If it’s a day ending in “y,” there’s more pandemic news…
* There are now 1,187 confirmed cases in Washington, 562 of which are in King County. Sixty-six people in our state have died, 56 of them King County residents.
* A study commissioned by Seattle’s Metropolitan Chamber of Commerce estimates that up to 40 percent of Puget Sound area jibs are likely to be impacted by wage reductions or layoffs as a result of the crisis.
* King County announced today that it would be setting up a 200-bed field hospital on a Shoreline soccer field for people unable to isolate and recover in their own homes.
* The Seattle Times reports a “disturbing” lack of screening of symptomatic incoming international passengers st Sea-Tac Airport.
* King County Metro announced a 25 percent cut in bus service. Ridership has dropped by over half this month.
* Two Sound Transit employees have tested positive for COVID-19. Several Seattle Police Department employees are self-quarantining after a janitor at an SPD training facility tested positive.
* A worker at the Port of Seattle’s Terminal 18, the region’s largest cargo terminal, has tested positive. SSA Marine operates the terminal.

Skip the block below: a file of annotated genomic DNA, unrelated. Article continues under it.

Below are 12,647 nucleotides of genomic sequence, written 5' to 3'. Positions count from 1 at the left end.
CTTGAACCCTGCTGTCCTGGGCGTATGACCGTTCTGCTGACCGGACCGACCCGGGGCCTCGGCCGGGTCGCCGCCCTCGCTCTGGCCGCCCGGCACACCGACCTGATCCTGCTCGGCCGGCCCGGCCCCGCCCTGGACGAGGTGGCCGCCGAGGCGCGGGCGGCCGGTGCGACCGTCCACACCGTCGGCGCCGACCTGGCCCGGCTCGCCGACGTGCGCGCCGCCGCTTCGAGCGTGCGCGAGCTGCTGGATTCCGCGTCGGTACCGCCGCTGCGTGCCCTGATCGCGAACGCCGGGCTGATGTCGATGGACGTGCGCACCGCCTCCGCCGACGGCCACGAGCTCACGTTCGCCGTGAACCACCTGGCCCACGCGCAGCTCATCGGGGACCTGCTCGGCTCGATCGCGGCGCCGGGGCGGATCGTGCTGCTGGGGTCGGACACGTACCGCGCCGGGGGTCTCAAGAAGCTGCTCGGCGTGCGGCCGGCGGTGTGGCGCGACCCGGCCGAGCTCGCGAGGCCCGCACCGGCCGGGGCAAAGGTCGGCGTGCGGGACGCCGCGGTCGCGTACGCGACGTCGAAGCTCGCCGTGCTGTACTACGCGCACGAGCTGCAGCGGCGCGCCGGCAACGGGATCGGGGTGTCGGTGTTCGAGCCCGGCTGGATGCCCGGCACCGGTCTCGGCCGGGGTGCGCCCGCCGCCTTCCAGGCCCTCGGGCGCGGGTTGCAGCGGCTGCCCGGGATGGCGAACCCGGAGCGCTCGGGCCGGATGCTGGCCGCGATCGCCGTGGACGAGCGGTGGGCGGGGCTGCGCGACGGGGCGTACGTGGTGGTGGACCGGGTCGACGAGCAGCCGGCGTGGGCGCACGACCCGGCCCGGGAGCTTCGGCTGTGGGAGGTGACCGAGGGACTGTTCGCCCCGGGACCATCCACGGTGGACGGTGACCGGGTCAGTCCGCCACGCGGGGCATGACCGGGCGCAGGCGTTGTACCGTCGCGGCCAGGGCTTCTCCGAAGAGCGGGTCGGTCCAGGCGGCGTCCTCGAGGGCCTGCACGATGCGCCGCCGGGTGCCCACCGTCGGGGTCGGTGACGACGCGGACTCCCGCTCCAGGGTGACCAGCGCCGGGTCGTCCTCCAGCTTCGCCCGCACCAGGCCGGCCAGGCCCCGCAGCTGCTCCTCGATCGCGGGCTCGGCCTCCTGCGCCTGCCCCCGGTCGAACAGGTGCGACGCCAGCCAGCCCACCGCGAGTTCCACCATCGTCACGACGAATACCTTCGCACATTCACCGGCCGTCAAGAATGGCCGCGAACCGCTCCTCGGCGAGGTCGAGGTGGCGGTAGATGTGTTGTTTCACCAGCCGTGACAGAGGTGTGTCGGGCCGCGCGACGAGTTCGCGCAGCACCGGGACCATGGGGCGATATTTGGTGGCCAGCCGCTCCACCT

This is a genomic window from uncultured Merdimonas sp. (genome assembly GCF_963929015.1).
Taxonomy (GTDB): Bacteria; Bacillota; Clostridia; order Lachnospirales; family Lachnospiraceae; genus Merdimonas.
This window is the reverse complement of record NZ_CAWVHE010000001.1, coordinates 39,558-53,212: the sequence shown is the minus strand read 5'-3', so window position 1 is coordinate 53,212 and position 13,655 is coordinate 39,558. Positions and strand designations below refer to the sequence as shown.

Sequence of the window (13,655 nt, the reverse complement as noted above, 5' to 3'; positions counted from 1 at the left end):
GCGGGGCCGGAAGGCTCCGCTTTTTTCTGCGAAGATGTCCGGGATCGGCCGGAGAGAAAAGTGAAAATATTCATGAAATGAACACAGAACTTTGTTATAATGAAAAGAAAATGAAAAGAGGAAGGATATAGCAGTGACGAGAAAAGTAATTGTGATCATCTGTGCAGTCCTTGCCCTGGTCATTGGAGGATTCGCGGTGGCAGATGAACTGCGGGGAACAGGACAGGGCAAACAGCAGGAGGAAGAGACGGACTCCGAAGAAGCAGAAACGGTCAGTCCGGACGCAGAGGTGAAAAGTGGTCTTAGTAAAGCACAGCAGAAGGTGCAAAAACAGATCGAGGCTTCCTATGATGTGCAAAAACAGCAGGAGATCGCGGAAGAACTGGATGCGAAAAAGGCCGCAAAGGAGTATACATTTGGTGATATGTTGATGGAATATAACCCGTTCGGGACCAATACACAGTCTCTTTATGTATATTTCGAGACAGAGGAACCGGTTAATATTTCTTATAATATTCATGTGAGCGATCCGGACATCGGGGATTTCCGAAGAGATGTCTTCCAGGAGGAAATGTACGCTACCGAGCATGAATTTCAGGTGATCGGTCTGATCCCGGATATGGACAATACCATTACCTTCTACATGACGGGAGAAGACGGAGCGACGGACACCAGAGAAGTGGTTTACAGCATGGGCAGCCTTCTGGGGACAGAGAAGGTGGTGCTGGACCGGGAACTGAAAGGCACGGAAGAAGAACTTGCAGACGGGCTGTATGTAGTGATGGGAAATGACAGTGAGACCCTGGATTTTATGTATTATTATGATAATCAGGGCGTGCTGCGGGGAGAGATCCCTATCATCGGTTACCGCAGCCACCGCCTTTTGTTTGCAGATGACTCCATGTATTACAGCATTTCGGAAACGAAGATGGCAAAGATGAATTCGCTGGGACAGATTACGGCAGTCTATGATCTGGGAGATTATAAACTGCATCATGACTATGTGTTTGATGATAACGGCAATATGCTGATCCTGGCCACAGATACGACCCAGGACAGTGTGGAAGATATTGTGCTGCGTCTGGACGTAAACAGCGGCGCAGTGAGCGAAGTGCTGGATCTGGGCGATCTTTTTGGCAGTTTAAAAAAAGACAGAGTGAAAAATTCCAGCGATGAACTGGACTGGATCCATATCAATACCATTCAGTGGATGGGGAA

* A patient at Western State Hospital in Lakewood, the state’s largest psychiatric hospital, also tested positive.
* The state’s Department of Health has suspended routine inspections in health care facilities, including hospitals.
* Skagit [County] Transit will not collect fares during the coronavirus crisis, the agency announced today.
* Drive-through testing will begin Friday in Spokane.
* Powell’s City of Books in Portland – and all five of its locations there – will be closing for at least eight weeks. Before there was Amazon, there was Powell’s – still one of Portland’s biggest tourist draws.
* Confirmed cases in the US passes 10,000 today, with 10,735 total cases. The US also passed France and now has the sixth-most cases in the world, after China, Italy, Iran, Spain, and Germany. Expect the US to keep moving up that list, as the consequences of our federal government’s long delay in taking the pandemic seriously continue to have consequences.
* Six months ago, The Department of Health and Human Services (HHS) ran a detailed simulation of a pandemic respiratory illness for which no treatment existed. The “Crimson Contagion” exercise found that the federal government was underfunded, underprepared and uncoordinated in its ability to handle such a pandemic. Nothing was done. Today, this is not a test.
* Fifty percent of the confirmed cases in the US have come from only ten counties (including King). It can, and will, get much worse.
* President Trump today blamed China for the pandemic – specifically, its government’s not having made public information early in its outbreak. Of course, by early January it was doing so, and Trump spent the next two months downplaying COVID-19’s seriousness and overturning federal efforts to prepare for the virus. Dude blames everyone but himself.
* A CDC study of 508 cases of COVID-19 hospitalizations in the US so far found that 38 percent were ages 20 to 54. Nearly half of intensive care patients were under 65. It’s not just elders who are at risk.